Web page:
June 30, 2013

Ted Williams was one of the greatest baseball players. Towards the later part of his career, he suffered a pinched nerve in his neck. His performance dipped considerably that year. He was the highest paid player in sports that year.  The following year, when he was offered contract at the same level of salary, he declined. He said he wanted what he deserved, and cut his salary by a large amount.

What a different world it would be if everyone demonstrated this level of integrity?

Our work is a testing ground for our integrity. Rules of work ethics are often well-written but seldom followed. Organizations have set up systems to monitor if employees spend the required amount of time at work but they often fail to capture if employees use their working time properly, in the interest of the work or the organization. While these issues are critical, there are other equally important issues related to work ethics. We all need to ask ourselves:

  1. Do colleagues find us trustworthy?
  2. Are we transparent in our dealings?
  3. Do we try to find and present the truth?

Some people do not present the full picture and share only part of the story in the decision making process. They take advantage of the situations when boss is too busy to go into the details or does not want to do so. Some work less for their own success but more to fail others. Views are challenged not on their merit but on personal relationships. What pains most is to notice situations in which people kill a good idea just because it comes from a person whom they don’t like or want him or her to fail. Some push aggressively for their petty issues sacrificing the larger interest of the organization or people they are meant to serve.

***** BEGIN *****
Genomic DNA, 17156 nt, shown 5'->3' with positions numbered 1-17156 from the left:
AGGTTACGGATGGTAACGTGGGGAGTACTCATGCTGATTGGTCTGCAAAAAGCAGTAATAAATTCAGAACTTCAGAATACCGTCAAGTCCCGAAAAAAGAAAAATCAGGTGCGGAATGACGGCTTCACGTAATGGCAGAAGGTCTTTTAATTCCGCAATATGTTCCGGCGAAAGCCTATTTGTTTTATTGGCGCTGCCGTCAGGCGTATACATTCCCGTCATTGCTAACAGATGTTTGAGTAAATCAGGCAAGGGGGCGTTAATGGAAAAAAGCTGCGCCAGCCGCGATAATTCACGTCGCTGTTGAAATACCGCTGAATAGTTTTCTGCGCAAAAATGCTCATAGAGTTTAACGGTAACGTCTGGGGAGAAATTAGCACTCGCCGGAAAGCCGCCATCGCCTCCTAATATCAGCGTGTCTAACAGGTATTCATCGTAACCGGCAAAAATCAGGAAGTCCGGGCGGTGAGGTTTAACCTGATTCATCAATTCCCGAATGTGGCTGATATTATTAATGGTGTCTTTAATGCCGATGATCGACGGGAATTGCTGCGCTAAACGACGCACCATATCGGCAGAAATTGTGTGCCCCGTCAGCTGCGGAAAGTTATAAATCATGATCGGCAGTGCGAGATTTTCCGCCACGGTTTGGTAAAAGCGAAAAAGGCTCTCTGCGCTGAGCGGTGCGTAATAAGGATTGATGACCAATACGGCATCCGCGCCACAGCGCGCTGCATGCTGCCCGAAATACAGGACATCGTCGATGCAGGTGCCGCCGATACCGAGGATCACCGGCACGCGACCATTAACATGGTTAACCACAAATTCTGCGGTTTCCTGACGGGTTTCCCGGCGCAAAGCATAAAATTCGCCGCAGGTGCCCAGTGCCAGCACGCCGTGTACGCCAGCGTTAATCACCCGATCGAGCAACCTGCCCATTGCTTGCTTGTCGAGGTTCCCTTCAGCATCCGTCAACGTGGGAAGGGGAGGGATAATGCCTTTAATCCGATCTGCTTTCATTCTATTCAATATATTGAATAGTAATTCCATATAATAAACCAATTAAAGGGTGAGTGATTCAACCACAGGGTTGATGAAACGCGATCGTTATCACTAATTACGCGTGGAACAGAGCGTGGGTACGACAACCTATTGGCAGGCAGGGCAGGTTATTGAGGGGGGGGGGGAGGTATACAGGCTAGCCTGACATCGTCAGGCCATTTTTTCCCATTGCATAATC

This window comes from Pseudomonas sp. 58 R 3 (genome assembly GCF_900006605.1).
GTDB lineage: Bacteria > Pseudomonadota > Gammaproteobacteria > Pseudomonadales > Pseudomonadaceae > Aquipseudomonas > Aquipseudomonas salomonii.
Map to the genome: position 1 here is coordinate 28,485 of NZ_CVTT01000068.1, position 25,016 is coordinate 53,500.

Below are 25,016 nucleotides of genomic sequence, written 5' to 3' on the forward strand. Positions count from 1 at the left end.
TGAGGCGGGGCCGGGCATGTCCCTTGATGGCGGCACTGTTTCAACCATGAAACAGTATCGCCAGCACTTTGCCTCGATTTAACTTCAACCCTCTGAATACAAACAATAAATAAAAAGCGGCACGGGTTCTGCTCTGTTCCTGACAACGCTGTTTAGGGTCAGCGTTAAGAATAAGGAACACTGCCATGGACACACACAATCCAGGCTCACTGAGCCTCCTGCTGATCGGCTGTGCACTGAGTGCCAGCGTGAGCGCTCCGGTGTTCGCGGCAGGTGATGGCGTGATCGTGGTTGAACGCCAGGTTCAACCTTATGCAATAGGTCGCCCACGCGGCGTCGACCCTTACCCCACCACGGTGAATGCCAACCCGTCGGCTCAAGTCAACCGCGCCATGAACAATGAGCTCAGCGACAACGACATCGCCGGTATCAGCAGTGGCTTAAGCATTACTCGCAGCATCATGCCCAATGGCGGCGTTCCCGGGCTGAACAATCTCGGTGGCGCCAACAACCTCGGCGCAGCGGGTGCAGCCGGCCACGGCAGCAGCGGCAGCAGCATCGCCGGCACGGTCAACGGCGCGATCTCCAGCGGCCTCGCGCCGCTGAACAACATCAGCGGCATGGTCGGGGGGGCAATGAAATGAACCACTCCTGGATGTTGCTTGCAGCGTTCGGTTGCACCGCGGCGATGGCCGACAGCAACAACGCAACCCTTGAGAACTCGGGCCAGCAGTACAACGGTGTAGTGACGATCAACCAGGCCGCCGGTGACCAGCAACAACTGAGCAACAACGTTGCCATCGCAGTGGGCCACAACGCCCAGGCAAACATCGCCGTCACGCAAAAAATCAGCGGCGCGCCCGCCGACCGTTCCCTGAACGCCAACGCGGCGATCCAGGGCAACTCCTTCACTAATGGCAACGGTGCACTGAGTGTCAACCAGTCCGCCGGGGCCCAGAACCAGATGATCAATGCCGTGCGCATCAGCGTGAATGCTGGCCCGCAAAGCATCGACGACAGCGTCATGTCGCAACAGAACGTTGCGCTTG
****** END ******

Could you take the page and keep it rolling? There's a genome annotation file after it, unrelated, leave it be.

What should one do in such situations? Should one change and be like others, should one confront them upfront and expose them. None of these may work always. All that is important is to hold on to your own values and ethics. It is important to keep the larger goal in mind and work towards that, patiently and persistently against all odds.  The great Indian Mahatma Gandhi sums it well, “First they ignore you, then they laugh at you, then they fight you, then you win.”